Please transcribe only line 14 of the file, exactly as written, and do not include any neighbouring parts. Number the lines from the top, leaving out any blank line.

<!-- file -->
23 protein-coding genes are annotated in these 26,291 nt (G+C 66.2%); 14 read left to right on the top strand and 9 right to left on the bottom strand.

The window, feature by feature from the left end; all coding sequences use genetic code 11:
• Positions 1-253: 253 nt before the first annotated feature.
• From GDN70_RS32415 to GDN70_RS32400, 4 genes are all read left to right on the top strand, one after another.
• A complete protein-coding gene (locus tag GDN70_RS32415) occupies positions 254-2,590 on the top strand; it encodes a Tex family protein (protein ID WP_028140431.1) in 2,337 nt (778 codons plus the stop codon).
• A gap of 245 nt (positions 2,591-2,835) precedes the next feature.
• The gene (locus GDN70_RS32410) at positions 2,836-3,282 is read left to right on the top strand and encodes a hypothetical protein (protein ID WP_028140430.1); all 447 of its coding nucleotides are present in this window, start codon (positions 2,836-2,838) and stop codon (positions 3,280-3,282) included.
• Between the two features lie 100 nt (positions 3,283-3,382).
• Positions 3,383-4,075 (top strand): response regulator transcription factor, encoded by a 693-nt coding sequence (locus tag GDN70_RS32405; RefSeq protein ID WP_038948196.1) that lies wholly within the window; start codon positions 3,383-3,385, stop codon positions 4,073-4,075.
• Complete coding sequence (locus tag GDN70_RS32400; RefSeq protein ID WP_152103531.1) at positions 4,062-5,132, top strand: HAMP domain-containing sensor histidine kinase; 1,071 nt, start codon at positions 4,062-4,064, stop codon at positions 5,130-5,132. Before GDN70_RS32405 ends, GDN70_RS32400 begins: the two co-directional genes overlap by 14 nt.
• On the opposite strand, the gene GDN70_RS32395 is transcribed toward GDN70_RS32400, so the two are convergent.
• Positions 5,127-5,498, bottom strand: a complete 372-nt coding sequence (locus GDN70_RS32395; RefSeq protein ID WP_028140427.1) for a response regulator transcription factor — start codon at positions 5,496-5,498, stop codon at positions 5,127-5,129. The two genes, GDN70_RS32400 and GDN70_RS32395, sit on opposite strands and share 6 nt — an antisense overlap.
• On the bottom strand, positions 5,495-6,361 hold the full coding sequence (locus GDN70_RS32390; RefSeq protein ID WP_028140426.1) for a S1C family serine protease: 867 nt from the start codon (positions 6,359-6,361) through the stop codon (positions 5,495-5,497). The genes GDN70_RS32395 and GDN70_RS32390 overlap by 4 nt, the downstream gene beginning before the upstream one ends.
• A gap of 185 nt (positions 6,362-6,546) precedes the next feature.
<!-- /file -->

• A gap of 185 nt (positions 6,362-6,546) precedes the next feature.